Opening with their aptly-named “Welcome,” leading straight into “Closure,” AA set the mood early with heavy, thrashing amplification and very animated movement. The band unleashed the strong music and lyrics from Reckless and Relentless with “Breathless” and “A Lesson Never Learned,” saying: “Every mistake I’ve made leaves a scar that burns every day. Yet still I carry on” and “Please you have to help me. This is not my true face. If you could see my soul as I have seen my soul…I could show it to you. It’s rotten, it’s poison.” The group demonstrated their dynamic stage presence and energy throughout the show; with every member running to and from either end of the stage, and leaping from amp stacks, monitors, and platforms during “To The Stage” and “Dear Insanity.” So it’s no surprise that Asking Alexandria’s fervent synergy made for a strong sense of camaraderie that engaged the audience with every synchronized head bang.

The band closed their set with “Morte Et Dabo,” which translates from Latin as “Death, I will give you.” The song opens with epic drums and Gregorian chant-style vocals, leading quickly into a fast-paced, thunderous condemnation with the lyrics, “I’ll never bow to he who claims to be divine; I’ll tear down your gates with my bare fucking hands; And burn the world that you rule over.“ As “Morte Et Dabo” fading out in epic stylewith bellowing drums and the sound of crashing wreckage, the hardcore quintet exited the stage, leaving the ruins of a brutal performance behind them.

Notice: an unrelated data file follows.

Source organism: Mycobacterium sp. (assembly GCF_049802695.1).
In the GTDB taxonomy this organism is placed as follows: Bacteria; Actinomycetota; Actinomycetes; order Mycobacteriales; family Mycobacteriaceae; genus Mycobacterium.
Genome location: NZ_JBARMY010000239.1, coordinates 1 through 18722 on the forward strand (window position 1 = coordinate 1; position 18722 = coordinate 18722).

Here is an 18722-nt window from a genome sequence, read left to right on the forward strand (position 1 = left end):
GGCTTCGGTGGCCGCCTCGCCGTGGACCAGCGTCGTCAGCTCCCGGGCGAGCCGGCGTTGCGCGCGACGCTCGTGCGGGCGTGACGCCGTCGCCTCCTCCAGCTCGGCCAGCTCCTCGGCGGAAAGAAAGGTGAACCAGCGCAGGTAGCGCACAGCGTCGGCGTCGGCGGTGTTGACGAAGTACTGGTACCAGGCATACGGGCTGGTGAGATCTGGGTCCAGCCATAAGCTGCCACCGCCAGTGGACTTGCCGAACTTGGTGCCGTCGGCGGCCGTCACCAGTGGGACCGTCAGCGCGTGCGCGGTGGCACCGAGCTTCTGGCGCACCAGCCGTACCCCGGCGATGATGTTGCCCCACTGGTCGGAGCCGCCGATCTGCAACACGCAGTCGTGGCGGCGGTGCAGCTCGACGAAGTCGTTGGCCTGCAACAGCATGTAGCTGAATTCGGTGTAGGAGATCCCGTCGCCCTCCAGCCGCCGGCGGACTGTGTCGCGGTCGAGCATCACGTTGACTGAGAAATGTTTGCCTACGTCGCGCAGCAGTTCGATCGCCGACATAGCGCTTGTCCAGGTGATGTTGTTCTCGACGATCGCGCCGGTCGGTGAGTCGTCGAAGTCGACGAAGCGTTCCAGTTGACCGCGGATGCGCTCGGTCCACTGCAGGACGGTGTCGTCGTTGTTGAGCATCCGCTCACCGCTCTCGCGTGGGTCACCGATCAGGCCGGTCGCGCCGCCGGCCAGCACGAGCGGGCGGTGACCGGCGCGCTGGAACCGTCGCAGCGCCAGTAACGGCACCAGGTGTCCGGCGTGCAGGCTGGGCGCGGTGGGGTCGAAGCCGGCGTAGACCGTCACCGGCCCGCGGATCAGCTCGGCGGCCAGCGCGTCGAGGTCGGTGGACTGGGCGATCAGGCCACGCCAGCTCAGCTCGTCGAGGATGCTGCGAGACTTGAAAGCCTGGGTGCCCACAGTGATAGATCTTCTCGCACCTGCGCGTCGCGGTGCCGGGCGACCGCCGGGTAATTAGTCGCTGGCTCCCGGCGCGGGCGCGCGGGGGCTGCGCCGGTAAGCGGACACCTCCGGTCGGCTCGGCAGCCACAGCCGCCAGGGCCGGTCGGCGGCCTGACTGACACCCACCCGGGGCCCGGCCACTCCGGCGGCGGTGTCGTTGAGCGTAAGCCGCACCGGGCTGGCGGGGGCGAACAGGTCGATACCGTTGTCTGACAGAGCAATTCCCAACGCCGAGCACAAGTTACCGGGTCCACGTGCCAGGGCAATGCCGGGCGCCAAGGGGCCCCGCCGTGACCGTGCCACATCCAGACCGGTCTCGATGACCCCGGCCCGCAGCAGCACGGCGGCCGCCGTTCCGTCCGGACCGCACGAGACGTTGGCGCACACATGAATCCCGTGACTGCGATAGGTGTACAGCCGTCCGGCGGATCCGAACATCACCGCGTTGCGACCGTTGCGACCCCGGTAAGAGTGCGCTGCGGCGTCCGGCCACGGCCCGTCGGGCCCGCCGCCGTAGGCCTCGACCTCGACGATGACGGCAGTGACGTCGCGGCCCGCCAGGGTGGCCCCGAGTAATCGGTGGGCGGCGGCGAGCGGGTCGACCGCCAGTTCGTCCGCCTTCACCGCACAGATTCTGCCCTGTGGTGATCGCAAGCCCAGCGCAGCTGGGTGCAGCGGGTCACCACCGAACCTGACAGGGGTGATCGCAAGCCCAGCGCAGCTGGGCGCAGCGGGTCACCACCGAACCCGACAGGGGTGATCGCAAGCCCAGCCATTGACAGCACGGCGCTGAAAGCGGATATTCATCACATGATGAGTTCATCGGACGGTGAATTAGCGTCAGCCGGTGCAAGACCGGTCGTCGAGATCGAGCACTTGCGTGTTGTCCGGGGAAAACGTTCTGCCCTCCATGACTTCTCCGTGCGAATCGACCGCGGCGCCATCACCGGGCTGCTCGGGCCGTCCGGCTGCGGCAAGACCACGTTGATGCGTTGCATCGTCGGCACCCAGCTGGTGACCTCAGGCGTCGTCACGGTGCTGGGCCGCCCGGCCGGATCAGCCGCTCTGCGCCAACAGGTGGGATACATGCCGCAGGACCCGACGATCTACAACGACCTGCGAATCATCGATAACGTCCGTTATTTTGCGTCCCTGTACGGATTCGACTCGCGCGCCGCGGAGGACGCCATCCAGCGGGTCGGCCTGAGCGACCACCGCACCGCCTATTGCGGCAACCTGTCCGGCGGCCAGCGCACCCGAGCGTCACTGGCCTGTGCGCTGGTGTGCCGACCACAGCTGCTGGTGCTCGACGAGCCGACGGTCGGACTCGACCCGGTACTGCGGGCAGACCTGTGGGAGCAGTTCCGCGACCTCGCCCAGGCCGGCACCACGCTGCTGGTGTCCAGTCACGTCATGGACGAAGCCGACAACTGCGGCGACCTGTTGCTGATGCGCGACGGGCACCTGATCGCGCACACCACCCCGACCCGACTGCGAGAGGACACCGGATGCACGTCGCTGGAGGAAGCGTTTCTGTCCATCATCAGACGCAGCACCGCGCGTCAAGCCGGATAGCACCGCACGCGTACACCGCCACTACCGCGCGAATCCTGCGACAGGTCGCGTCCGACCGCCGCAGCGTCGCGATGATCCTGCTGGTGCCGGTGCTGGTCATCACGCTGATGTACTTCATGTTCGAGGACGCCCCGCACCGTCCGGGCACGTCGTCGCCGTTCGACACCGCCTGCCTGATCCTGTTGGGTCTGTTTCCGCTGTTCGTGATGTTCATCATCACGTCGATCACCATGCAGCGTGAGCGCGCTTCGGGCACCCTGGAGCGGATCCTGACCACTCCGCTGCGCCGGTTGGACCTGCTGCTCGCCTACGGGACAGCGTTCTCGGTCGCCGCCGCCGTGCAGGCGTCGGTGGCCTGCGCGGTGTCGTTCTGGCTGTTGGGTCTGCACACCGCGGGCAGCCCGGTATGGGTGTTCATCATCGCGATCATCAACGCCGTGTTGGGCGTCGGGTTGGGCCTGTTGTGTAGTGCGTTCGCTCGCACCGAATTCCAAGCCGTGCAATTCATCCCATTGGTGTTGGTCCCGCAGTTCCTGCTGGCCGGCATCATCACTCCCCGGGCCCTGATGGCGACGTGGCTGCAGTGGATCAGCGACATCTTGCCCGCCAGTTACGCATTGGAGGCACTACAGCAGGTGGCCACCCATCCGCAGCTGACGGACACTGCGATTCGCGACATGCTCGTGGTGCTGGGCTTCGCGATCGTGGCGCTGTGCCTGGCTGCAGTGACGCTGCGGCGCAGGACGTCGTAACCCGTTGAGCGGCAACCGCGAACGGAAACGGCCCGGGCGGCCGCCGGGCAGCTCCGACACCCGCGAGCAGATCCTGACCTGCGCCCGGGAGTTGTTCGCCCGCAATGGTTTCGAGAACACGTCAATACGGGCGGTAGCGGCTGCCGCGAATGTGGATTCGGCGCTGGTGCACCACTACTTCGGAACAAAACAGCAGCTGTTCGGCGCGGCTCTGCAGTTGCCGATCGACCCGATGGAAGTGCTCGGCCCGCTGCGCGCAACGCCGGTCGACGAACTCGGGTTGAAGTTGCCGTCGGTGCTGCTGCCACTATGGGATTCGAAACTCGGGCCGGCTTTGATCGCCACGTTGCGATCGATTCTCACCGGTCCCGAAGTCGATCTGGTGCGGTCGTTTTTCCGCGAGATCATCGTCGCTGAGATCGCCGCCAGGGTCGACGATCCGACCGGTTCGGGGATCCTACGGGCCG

During our interview, lead guitarist Ben Bruce told us about Asking Alexandria’s growth as a band through the years, how they always need to do things to stay busy, and what to prepare ourselves for on the third album.

OS: What was your writing process for the new album, and did that change or evolve since Reckless and Relentless?

BB: The fact that we tour so much makes writing a new album a pretty tough ordeal, so I actually bought a tour bus at the end of last year and built a full recording studio in the back of the bus. I spent most of our headline tour, Still Reckless, in my bus writing.

Continue reading ‘Asking Alexandria Talk About A Third Album And Mayhem Festival Madness’

Felony Fame Takes the Title For Coldest MC In The Nation

Zip up your coats because the Coldest MC in the country has been named.